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Career in translating - with a twist
Thread poster: TomKi

TomKi
United Kingdom
TOPIC STARTER
Lot of replies! Aug 31, 2013

Wow! I'm very happy that so many of you have posted and offered me advice. As well as reading all the replies I have been doing a little research, and it does appear to be (very) unlikely that I would be able to survive on this pair.

I will still continue with my enjoyment and learning of Latin, just not in a professional way.

I do know that language has to be a (big) part of what I do with my life. The
... See more
Wow! I'm very happy that so many of you have posted and offered me advice. As well as reading all the replies I have been doing a little research, and it does appear to be (very) unlikely that I would be able to survive on this pair.

I will still continue with my enjoyment and learning of Latin, just not in a professional way.

I do know that language has to be a (big) part of what I do with my life. The other language I started learning (before I became distracted with Latin) was Welsh. Is it possible that WEL>ENG would offer me a better chance of earning a living?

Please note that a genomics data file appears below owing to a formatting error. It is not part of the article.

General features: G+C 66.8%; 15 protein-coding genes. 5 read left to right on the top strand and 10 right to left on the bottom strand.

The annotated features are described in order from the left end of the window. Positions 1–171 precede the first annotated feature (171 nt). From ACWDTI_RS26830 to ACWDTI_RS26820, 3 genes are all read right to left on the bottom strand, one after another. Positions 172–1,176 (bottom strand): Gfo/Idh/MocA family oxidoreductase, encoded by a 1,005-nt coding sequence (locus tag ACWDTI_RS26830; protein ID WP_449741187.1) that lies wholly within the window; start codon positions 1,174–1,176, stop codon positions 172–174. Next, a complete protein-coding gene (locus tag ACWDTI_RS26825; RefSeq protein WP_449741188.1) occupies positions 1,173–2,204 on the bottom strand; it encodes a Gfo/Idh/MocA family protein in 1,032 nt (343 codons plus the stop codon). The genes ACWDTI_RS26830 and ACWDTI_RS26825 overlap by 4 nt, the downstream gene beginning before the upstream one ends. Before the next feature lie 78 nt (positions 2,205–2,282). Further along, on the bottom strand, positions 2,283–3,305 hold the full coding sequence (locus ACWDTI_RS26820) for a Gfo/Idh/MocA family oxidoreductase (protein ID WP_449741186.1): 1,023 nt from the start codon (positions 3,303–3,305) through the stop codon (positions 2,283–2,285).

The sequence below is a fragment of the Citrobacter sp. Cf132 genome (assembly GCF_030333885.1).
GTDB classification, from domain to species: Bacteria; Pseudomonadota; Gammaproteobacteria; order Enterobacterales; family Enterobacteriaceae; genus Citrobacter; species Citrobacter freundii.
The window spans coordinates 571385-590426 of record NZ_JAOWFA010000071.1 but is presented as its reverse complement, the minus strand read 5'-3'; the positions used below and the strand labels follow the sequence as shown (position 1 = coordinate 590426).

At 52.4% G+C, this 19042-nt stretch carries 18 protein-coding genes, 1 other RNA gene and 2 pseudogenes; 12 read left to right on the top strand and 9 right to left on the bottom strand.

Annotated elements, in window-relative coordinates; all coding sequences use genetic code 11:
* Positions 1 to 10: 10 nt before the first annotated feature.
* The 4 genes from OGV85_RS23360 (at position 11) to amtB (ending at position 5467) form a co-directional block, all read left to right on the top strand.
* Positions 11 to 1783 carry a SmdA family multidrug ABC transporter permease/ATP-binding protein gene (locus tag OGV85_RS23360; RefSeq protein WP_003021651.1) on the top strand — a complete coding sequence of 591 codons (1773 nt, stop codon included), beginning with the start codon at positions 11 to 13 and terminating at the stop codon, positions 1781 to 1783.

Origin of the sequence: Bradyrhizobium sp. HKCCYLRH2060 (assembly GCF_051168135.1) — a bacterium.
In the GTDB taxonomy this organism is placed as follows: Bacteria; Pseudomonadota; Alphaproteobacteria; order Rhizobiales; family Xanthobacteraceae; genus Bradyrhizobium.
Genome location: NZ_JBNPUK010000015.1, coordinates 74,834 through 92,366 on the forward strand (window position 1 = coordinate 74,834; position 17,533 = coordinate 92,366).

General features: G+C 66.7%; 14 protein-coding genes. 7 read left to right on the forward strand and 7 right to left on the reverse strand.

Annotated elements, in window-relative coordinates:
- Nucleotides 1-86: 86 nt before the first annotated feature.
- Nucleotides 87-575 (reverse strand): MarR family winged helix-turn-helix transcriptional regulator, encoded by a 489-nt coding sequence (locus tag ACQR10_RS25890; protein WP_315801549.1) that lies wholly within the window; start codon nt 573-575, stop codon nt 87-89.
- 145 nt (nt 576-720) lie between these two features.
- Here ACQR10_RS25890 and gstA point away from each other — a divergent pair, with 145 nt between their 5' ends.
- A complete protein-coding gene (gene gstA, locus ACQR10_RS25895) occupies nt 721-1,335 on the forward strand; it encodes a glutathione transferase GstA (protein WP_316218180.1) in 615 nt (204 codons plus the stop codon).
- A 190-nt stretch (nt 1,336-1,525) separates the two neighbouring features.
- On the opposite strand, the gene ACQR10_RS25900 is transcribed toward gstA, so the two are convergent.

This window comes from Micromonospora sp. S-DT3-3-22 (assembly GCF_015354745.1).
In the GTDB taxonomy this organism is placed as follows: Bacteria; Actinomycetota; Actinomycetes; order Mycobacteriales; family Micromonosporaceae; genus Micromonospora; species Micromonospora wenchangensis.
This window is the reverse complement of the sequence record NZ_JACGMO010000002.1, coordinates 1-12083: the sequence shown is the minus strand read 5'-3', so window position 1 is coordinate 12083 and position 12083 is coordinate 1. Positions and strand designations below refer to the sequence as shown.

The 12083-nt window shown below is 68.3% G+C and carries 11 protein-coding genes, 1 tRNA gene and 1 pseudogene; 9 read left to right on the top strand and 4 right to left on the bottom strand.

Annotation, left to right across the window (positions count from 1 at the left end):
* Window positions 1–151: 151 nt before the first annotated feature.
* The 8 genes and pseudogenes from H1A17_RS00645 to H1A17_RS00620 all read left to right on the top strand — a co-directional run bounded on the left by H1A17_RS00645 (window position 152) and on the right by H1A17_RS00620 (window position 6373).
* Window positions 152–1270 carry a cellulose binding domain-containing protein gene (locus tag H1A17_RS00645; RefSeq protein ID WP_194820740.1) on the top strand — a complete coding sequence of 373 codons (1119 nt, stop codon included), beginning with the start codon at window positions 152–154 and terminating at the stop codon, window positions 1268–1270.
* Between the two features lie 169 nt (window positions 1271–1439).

Thank you for your patience,

Tom
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Phil Hand  Identity Verified
China
Local time: 03:14
Chinese to English
Has to be the other way around Sep 1, 2013

TomKi wrote:

Is it possible that WEL>ENG would offer me a better chance of earning a living?

Thank you for your patience,

Tom

There's just not much material produced in Welsh, and even less that requires translation into English. But a lot of UK government stuff has to be translated into Welsh for statutory reasons, so that should be a reasonable market. I don't really know the situation with Welsh, but as I understand it there aren't that many native speakers, so having Welsh as a second language might not be such an obstacle to translating into it.


 

Kevin Fulton  Identity Verified
United States
Local time: 14:14
German to English
Why not learn Manx? Sep 2, 2013

TomKi wrote:
Is it possible that WEL>ENG would offer me a better chance of earning a living?

Tom

That would give you a trifecta of languages with little commercial utility.


 

Sandra& Kenneth  Identity Verified
Israel
Local time: 21:14
Member (2009)
French to English
+ ...
I hope you have rich parents... Sep 2, 2013

TomKi wrote:

I will still continue with my enjoyment and learning of Latin, just not in a professional way.


Hi Tom,